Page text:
A superficial glance at Tuukka Rask’s numbers shows an average—perhaps even slightly below-average—goaltender. After all, he’s just a single game over .500 (11-7-3 record) on the season and his .912 save percentage is nothing to write home about.
What a superficial glance doesn’t show is that Rask hasn’t been a consistently mediocre starter. Instead, his 22 games this season split into three basic periods: a horrific start, a reasonable recovery and, finally, a return to the elite-level play that has characterized the majority of his NHL career.
|Tuukka Rask by season segment|
It is amazing how one bad five-game run can sink a goalie’s numbers in the early season. That stretch represents less than a quarter of his games played but more than 40 percent of the goals he’s allowed. As a result, despite very strong work in the 16 games since, his overall numbers still haven’t recovered.
His game, though, is back to where it needs to be. Rask’s early struggles weren’t entirely on him—the defensive group in front of him had some very real challenges—but he wasn’t the franchise goaltender he’s been for the majority of his Bruins career in the early going. That showed up less in him allowing flat-out bad goals and more in surrendering ones that he’d stop most of the time.
A good example is this Jonathan Drouin goal:
This is one of the worst goals Rask allowed in those first five games. He has a clear view of the shooter, the shot is telegraphed well in advance, there isn’t much side-to-side puck movement prior to the shot and the shot itself comes from just outside what’s normally thought of as the scoring-chance area.
In his first five games with Boston this year, Rask allowed two other similar goals for a total of three. In his next eight contests, he allowed two, with both of those involving a forward as a screen and a shooter on his off-side (giving him a better release angle on the net). In his most recent handful of games, he hasn’t allowed a single shot of that ilk.
I went back and watched all 53 goals scored against Rask this year and rated them on two scales. The first was whether there was lateral puck movement immediately prior to the shot; those side-to-side passes force the goaltender to alter his position and make for a much tougher save.
The second scale was shot location, with a Grade A goal coming from the area directly in front of the net, a Grade B goal coming from the outer edge of the scoring chance area and a Grade C goal coming from outside the chance area entirely.
|Shot quality & Tuukka Rask|
|Segment||Lateral||Not lateral||Grade A||Grade B||Grade C|
|NHL Game Center Live|
A good example of a Grade A goal with puck movement is Drew Stafford’s goal in Rask’s first game of the year:
Rask never had any chance on that, and Boston’s defence was horrifying. Look at this freeze frame from right before the goal was scored:
Defenceman Matt Irwin chased a Winnipeg Jets player out of the box and then lackadaisically eased his way back into position, creating a three-on-two for Winnipeg. Ryan Spooner, the centre, overcommitted to his check (Ben Chiarot), and with a spin away from him, Chiarot suddenly had his choice of passing options in front of the net. Zach Trotman got caught between the two players, and the Jets took him and Rask apart.
Regardless of how well Rask is playing, he isn’t likely to stop that one. In all three segments there were a lot of Grade A goals, and the fact that there were more of them in the first segment suggests rather strongly that the defence was having major problems. In the first five games, the opposition was scoring 2.6 goals per game from directly in front of the net; over the last eight games, the number is less than half that.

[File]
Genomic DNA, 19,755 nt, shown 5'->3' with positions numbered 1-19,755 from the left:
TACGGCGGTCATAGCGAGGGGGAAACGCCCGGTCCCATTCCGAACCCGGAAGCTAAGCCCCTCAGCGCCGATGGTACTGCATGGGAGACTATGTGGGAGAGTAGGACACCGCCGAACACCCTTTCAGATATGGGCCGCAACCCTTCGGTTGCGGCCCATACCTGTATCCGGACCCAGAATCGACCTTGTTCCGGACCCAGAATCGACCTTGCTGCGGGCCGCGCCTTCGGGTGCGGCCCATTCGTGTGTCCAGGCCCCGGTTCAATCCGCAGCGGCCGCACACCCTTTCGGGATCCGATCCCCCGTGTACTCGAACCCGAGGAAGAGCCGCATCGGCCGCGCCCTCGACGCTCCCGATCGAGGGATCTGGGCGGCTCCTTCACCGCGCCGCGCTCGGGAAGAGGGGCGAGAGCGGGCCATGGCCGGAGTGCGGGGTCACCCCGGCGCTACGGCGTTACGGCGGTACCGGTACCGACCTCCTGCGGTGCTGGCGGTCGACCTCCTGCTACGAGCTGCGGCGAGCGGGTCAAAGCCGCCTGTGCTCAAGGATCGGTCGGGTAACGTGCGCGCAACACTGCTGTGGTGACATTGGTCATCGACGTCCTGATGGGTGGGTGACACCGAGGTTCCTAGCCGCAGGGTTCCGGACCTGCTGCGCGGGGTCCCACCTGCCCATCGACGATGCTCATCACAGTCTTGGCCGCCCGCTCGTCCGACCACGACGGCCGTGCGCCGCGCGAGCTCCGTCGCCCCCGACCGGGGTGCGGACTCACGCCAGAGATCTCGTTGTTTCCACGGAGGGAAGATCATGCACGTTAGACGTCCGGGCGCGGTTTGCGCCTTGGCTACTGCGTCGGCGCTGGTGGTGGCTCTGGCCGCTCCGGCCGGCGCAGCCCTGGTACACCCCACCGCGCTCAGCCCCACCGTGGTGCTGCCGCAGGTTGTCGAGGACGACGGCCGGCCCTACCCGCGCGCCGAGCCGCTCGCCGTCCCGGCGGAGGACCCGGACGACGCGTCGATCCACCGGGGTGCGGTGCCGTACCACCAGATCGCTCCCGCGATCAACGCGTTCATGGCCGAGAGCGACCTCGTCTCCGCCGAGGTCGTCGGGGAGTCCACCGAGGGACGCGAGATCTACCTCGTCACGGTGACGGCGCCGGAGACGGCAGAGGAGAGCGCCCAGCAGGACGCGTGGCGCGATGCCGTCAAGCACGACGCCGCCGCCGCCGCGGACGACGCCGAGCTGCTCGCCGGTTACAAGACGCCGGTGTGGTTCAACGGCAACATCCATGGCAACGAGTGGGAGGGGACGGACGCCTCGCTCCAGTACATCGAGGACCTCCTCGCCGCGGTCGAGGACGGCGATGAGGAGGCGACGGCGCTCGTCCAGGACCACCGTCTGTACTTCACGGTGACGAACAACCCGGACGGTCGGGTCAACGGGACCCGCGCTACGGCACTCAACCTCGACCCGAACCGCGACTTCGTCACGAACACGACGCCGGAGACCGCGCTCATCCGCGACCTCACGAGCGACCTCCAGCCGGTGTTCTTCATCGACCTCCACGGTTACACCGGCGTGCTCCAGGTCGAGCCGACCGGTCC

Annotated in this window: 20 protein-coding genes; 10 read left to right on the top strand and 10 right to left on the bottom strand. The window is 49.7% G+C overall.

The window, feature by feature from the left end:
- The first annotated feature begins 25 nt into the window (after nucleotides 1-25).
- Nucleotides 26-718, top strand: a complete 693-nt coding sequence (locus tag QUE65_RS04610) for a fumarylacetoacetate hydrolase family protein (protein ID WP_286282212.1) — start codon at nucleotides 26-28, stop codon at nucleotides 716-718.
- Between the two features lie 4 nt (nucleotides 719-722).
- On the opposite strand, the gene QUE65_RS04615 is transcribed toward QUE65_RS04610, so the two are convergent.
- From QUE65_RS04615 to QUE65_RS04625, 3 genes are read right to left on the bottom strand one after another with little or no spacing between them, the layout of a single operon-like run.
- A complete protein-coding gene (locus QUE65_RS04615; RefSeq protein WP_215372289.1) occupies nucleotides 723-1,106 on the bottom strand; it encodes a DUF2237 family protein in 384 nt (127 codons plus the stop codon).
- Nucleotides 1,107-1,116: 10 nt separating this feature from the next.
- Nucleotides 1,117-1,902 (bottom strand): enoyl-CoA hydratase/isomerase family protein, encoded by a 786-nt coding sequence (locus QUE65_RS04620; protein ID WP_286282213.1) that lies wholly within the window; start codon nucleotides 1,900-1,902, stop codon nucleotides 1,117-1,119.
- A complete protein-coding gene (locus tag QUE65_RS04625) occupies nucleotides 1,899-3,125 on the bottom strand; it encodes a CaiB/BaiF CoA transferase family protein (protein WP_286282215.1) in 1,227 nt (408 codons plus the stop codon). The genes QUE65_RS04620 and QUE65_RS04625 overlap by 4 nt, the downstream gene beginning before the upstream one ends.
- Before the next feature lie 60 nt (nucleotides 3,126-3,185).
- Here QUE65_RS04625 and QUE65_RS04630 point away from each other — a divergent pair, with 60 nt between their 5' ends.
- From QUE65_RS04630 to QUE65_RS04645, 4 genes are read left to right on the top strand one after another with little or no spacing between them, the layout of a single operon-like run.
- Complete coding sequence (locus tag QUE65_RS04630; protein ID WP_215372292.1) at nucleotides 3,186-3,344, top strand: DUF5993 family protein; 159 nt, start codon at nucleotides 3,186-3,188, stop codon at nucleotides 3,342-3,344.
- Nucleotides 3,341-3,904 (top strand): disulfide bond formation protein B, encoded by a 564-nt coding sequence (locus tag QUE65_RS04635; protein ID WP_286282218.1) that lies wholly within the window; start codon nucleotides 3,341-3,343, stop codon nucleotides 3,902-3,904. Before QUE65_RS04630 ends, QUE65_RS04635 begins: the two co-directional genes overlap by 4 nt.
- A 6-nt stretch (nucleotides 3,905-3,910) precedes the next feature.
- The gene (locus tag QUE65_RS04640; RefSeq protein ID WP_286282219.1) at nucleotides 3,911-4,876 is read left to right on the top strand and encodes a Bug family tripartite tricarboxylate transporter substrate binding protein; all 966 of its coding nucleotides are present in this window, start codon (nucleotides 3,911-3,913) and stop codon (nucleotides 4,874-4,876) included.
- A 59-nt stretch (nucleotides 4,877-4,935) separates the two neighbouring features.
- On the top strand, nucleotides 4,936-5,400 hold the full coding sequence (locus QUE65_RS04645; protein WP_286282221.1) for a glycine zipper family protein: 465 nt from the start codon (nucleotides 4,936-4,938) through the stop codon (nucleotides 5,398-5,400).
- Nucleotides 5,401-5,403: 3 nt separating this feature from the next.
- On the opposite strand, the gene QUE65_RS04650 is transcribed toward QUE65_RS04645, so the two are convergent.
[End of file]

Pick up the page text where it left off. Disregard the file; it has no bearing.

Yet Rask was also allowing far more mediocre goals in that opening segment. Consider this Mark Scheifele marker from that same game against the Jets:
That’s not a bad goal, not really. It comes off an odd-man rush, there’s a pass right before the shot and the shooter is firing from the scoring-chance area. The thing is that it’s stoppable.
The pass doesn’t cross the middle of the ice, meaning that Rask has to make a much smaller adjustment than he would have if the puck was going to the far wing. The shot itself is from the far edge of the chance area; because it’s coming from farther out, Rask both has to adjust his position less and has more time to react to the shooter.
That’s the kind of goal that’s difficult to evaluate because it falls somewhere between “bad goal against” and “total defensive meltdown.” Every goalie is going to allow a few like that. So it becomes necessary to track these sorts of goals to get a real feel for goaltending performance.
It’s not hard to see that Rask has gotten much better at stopping these shots if we look to that chart. After allowing nine goals from B and C locations in the first five games, he’s allowed just a total of eight over the last 16 games. Over the last eight games, when his performance has really taken off, that number has fallen to just two.
Rask has occasionally been attacked over the years as a system goalie, the kind of player who thrives less because of his personal ability and more because the Bruins had such a good defence. Those charges aren’t really fair, and we’ve seen that as Boston’s defence has become less formidable over time.
When Rask is on his game, he’s rarely beaten by a stoppable shot. That’s what makes him an elite goalie, and that’s the level he’s back to playing at after a difficult run to start the year.
Jonathan Willis covers the NHL for Bleacher Report. Follow him on Twitter for more of his work.